Why do we raise goats?
- Our first 3 goats immediately told us that they are just a whole lot of fun. They have that
spark that tells you that life really is worth living after all; and we were hooked.
- They are gentle and lovable. Even breeding bucks are easily handled. They make wonderful
pets and are great animal projects for young children in 4-H. They are a very sociable
animal, love to play, climb and are great acrobats. They are naturally curious by nature and
love to investigate anything. They are a 'herd animal' and need the companionship of at
least one other goat.
- Color is one of the BIG factors that makes breeding Dwarfs interesting. You never know what
color the babies will be until they are born; even then you can't be sure because their color
What guidelines and recommendations do we (AlyMar Farm) give to buyers?
I have given them the basics of what the goats are use to.
- When we sell our goats we include a document on how to care for them, plus their health
records, registration papers, and baby pictures. There are many excellent websites that go
into great detail about care, housing, feeding, medications, etc. But for a first time buyer,
- Grain: COB w/molasses (corn, oats & barley), and/or Alfalfa pellets and/or Purina meat goat
pellets. Hay: Alfalfa, beardless wheat, or high quality grass hay.
- Fresh, clean water -- available at all times. They will not touch water that has been fouled in
any way or if the bucket itself is dirty.
- Baking soda (in a small dish) -- available at all times (helps with digestion, especially when
eating fresh grass) and Trace mineral/salt block (red brick or granular form) available at all
times. Put it in a feeder so they can’t poop in it!
- They will eat leaves, tree and branch cuttings, rose trimmings, or most anything you want to
keep in your yard.
- They do not like to get their feet wet, or wet period. Please provide some sort of platform to
stand on when it’s rainy and mud puddles everywhere.
- A dry, draft free shelter. Put in a good layer of straw and allow some bedding to build up
during the coldest months of the year --You may notice an ammonia smell. Do clean out the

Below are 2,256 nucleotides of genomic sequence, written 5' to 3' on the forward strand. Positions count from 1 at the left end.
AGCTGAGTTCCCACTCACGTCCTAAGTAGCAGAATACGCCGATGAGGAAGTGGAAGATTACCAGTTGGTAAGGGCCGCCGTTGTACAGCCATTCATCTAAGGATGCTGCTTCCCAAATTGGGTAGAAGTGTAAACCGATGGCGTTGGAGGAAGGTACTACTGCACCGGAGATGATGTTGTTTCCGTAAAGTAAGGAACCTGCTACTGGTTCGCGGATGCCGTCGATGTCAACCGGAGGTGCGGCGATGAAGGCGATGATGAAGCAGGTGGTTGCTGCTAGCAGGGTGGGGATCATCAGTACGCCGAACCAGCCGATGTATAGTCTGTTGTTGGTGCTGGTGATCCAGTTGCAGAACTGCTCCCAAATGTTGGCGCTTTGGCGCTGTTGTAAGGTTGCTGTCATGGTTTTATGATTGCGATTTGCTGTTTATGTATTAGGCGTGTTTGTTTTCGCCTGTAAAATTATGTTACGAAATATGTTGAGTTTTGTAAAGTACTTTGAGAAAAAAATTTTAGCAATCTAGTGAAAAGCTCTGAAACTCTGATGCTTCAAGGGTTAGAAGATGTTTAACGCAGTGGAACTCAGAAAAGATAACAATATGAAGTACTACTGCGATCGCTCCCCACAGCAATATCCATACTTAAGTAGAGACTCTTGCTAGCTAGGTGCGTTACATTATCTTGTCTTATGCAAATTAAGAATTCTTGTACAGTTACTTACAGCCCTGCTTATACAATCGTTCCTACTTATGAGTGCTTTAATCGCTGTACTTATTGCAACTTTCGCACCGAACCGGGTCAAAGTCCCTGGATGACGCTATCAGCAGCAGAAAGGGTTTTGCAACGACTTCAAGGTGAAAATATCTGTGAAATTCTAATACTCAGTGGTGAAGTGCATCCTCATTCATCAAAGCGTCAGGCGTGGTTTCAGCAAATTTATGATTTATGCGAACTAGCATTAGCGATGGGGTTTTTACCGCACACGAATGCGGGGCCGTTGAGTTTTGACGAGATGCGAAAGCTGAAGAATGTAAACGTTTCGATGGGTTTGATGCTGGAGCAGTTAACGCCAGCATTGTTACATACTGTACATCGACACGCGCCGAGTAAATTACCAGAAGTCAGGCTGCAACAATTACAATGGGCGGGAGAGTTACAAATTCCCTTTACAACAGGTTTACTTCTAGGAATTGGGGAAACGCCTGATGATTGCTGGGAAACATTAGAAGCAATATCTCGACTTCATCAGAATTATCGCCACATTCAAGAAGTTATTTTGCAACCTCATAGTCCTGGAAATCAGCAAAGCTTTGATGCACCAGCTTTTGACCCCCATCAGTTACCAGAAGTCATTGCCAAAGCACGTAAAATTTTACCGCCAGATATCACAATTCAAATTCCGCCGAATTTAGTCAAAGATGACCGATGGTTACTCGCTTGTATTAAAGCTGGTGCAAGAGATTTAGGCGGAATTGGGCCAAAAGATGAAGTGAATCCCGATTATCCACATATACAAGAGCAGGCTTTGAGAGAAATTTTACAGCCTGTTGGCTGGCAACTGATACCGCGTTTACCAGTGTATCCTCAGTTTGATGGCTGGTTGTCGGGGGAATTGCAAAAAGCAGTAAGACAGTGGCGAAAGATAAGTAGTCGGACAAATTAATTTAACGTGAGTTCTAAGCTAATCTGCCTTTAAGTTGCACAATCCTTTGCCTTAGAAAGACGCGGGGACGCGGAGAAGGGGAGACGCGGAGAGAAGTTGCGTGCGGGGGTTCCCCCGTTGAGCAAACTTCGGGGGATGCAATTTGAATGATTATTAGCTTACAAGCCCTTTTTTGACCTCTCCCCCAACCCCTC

straw in the spots where they pee and large buildups of “nanny berries”. The moisture that
builds up breeds harmful bacteria that can lead to health problems. Clean it all out
frequently to minimize bacteria and parasites such as lice and worms. When completely
cleaning out the barn you can sprinkle a liberal amount of barn lime to get rid of all the
odors, germs, & bugs.
- Goats are fussy eaters when it comes to cleanliness - if their grain (or treats) has been
fouled in some way they will not touch it. Clean out their grain buckets and water buckets
- Hooves need to be trimmed every 8 weeks or so. Or, check frequently to see if they are
- Use “Neosporin” for sores, scratches, etc.
- Vaccinations: -- CD&T (yearly) adults Rabies (yearly) – adult
- They can breed year round but generally in the fall through early spring. The expected due
date is 150 days after breeding.(145 to 153 days) The doe will come into heat every 21 days
until they become pregnant. Signs that your doe is in heat will include loud and sometimes
continuous bleating, restlessness, and a continuous twitching or wagging of the tail. There
may be a small clear discharge and they may attempt to mount other goats.
- To keep your goat's coat shiny you should feed them their minerals, but brushing them is
good for their coats and most goats like it! They seem to get all sorts of hay and stuff in
their coat, so brushing their coats the wrong way and then the right way will get all that stuff
- On a cold day your goats will be reluctant to drink their water since it will be ice cold. Bring
out a bowl of hot water with vinegar and maple syrup with a TINY drop of molasses.
- Most goats like to be scratched on the withers, breast bone, and neck.
- Special treats: They like carrots and apples (cut in small pieces), bread, crackers (unsalted),
Black Oil Sunflower seeds, pumpkin seeds, banana chips, oranges and the peel, unsalted
and unbuttered popcorn and graham crackers. Do not feed potato peelings. I also get horse
treats such as “Nicker Makers” or “Apple Love-Its” cut in small pieces. They love raisins but
not too many due to high sugar content. All these should be given as a special treat ONLY!
You don't want to make your goat sick or too fat!
- Worming: As a general rule, goats should be wormed every 4 weeks June through
September and again after the first hard frost. There are always exceptions to rules, of
course, so watch your animals to see if they need worming even after that hard freeze. Does
should always be wormed after kidding since hormonal changes during pregnancy and
kidding cause a parasitic "bloom".
Why do we want to start breeding MiniNubian goats?
- Buyers of our 1st generation MiniNubian's have loved their colors and the cute "airplane"
ears, plus their great temperaments and playfulness.
- They have much of the elegance and style of their Nubian parents and the reduced size of
their Nigerian Dwarf parents.
- Their temperaments are gentle, friendly and people-oriented.
- They take less space and feed and give a generous amount of milk for the home dairy.
- They will breed year 'round. Kids grow quickly, keeping up with the full size Nubian's until
about 3 months of age. Most reach full height at 9 - 12 month of age.
Will they eat my overgrown pastures?
- NO, goats are browsers not grazers which means they will eat some of the pasture grass
and are good about eating any bushes and trees. If you want your pastures cut down, get a
good riding lawnmower!